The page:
In his eminently readable and candid memoir, Telling Stories, The Charlatans' charismatic frontman, Tim Burgess, describes drummer Jon Brookes as a "Keith Moon fanatic, phenomenal powerhouse drummer and West Midlands nutcase."
Brookes was a founder member of the group, who, because they relocated to Cheshire, are still routinely described as a "Madchester" band. This was as much due to the way they mixed dance, Sixties psychedelia and indie rock to create the irresistible Nineties singles "The Only One I Know", "Weirdo" and "One to Another" as it was down to their pudding-bowl haircuts and baggy clothes.
Formed after the Stone Roses, Happy Mondays and Inspiral Carpets, The Charlatans eventually eclipsed the baggy trinity from Greater Manchester and became the most consistent act to emerge from that scene. They scored more Top 40 hits than the aforementioned and topped the UK charts with their Some Friendly debut in 1990, as well as with their fourth album, The Charlatans in 1995, and Tellin' Stories, their fifth release, in 1997.
Brookes contributed to the songwriting on their 11 studio albums and was arguably the most level-headed member of the group, whose penchant for cocaine passed into rock lore.
Born in 1968 in Burntwood, Staffordshire, he grew up in Wednesbury, a market town in the Black Country. In 1987, not yet out of his teens, he joined bassist Martin Blunt and organist Fay Hallam, whose Mod band Makin' Time had imploded, and Graham Day, the former frontman of The Prisoners, to form the Gift Horses. They managed one single and a tour of Germany before breaking up.
However, Blunt and Brookes had gelled as a rhythm section and would form the backbone of every subsequent line-up of The Charlatans. Adding the organist Rob Collins, and the guitarist and vocalist Barry Ketley, they began rehearsing a mixed set of covers and originals. They fell in with Northwich record-shop owner Steve Harrison, who became their manager and secured them a few gigs, including a support slot with the Stone Roses in May 1989.
When Ketley quit, they recruited Burgess, the lippy singer with the Electric Crayon Set, along with the guitarist Jon Baker. They composed half a dozen, organ-driven songs, including "Indian Rope", which they issued on Harrison's Dead Dead Good label in January 1990.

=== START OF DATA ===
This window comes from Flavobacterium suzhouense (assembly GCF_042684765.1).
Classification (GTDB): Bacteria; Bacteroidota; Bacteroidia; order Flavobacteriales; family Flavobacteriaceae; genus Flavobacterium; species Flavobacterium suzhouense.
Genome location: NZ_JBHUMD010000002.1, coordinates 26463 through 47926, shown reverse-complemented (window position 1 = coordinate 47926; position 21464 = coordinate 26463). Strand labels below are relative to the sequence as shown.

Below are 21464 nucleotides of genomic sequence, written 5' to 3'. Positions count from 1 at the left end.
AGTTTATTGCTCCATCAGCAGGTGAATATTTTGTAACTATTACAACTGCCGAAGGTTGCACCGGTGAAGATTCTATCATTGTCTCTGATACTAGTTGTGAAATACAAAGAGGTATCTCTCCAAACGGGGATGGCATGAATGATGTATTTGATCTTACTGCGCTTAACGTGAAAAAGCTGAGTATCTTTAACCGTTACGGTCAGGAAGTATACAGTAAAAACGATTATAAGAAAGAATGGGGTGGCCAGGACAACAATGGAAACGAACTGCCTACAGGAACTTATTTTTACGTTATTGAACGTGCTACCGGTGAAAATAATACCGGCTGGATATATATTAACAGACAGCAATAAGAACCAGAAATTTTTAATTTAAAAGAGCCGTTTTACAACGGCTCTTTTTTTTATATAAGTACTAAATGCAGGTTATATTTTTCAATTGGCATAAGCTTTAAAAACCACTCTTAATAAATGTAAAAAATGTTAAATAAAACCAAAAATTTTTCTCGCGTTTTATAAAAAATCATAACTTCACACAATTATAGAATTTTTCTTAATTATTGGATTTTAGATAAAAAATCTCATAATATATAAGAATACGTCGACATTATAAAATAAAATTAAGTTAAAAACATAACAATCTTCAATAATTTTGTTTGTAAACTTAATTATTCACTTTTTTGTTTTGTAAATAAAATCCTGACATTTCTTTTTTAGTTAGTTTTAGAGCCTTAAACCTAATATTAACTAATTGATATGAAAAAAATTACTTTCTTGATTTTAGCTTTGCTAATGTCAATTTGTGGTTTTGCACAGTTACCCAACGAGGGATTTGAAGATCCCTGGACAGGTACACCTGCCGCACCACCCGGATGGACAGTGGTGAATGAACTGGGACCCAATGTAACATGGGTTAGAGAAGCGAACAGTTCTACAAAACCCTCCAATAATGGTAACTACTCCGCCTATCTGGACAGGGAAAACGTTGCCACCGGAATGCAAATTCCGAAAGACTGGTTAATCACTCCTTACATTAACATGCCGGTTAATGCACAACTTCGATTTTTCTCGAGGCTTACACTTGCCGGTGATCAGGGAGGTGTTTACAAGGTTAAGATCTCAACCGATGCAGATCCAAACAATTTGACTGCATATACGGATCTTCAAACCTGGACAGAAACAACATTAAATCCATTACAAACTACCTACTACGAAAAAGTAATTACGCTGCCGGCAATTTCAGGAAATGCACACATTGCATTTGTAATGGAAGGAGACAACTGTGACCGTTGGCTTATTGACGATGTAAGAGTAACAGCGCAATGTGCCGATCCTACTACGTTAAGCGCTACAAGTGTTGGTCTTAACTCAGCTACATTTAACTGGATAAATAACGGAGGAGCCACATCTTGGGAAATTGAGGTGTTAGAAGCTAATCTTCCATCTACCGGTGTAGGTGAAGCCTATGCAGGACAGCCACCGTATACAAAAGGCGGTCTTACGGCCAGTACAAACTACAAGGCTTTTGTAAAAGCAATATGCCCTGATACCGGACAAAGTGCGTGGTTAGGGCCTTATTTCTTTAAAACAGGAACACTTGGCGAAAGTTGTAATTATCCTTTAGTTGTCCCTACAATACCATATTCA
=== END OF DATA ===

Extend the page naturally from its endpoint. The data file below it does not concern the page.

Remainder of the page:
Produced by engineer Chris Nagle, who had helped the late Martin Hannett fashion the Factory Sound with Joy Division and New Order, the single was championed by John Robb in Sounds and James Brown in the New Musical Express, topped the indie charts and sold out its 20,000 copies.
The major companies came sniffing around, but the band chose to sign a six-album deal with Beggars Banquet, a British independent with an impressive pedigree (Gary Numan, The Cult, the 4AD offshoot). In July 1990, "The Only One I Know", built around an insistent, haunting keyboard riff, charted, as did the follow-up single, "Then". With Burgess's Jaggeresque pout on the cover of every music magazine, Some Friendly sold 150,000 copies in two days and quickly went gold.
The Charlatans made inroads into Continental Europe, Japan and America. Yet the pressure of their early success took its toll. Baker left and was replaced by Mark Collins, a bona fide Mancunian. When the fickle British music press turned on them and called Between 10th and 11th, their second album, self-indulgent, Blunt, their de facto leader, came close to a nervous breakdown.
In the spring of 1992, they seemed back on track with the success of the luscious "Weirdo". ThatDecember, though, Rob Collins, always a loose cannon, was arrested for giving a lift in his car to a friend who had joked he would attempt to rob an off-licence – and then actually did. Collins spent four months in jail. The group recovered from this setback, and in 1994 issued Up to Our Hips.
Following shenanigans on a Transatlantic flight, their US prospects diminished, though their UK standing was at its highest after they were embraced by the Britpop generation. In July 1996, Rob Collins died in a road accident while driving back from Rockfield studios near Monmouth in Wales, where The Charlatans had been recording.
Brookes proved a rock, simply telling his bandmates that they couldn't split up. With Martin Duffy of Primal Scream on keyboards, they duly supported Oasis a week later at Knebworth, completed Tellin' Stories and decided to go on.
They hired organist Tony Rogers and found a new lease of life, even if the move to a major label in the mid-Nineties didn't deliver the expected dividends internationally. In 1999, though, they discovered that they had been ripped off by their accountant and had to pay £2m in back taxes to the Inland Revenue. Thankfully, they remained in great demand as a live attraction and always delivered a rousing set – as when I last saw them at the Wychwood Festival two years ago.
Back then, Brookes, who had collapsed during a concert in Philadelphia in 2010, and been diagnosed with a brain tumour, seemed to be on the mend. He enthused about the Birmingham band The Carpels whom he had signed to his One Beat Records label. He rejoined The Charlatans at the end of 2010 and participated in the tour to mark the 15th anniversary of Tellin' Stories in 2012. He died of brain cancer.
Jonathan Brookes, musician: born Burntwood, Staffordshire 21 September 1968; married Debbie Hill (three daughters); died Burton-on-Trent 13 August 2013.
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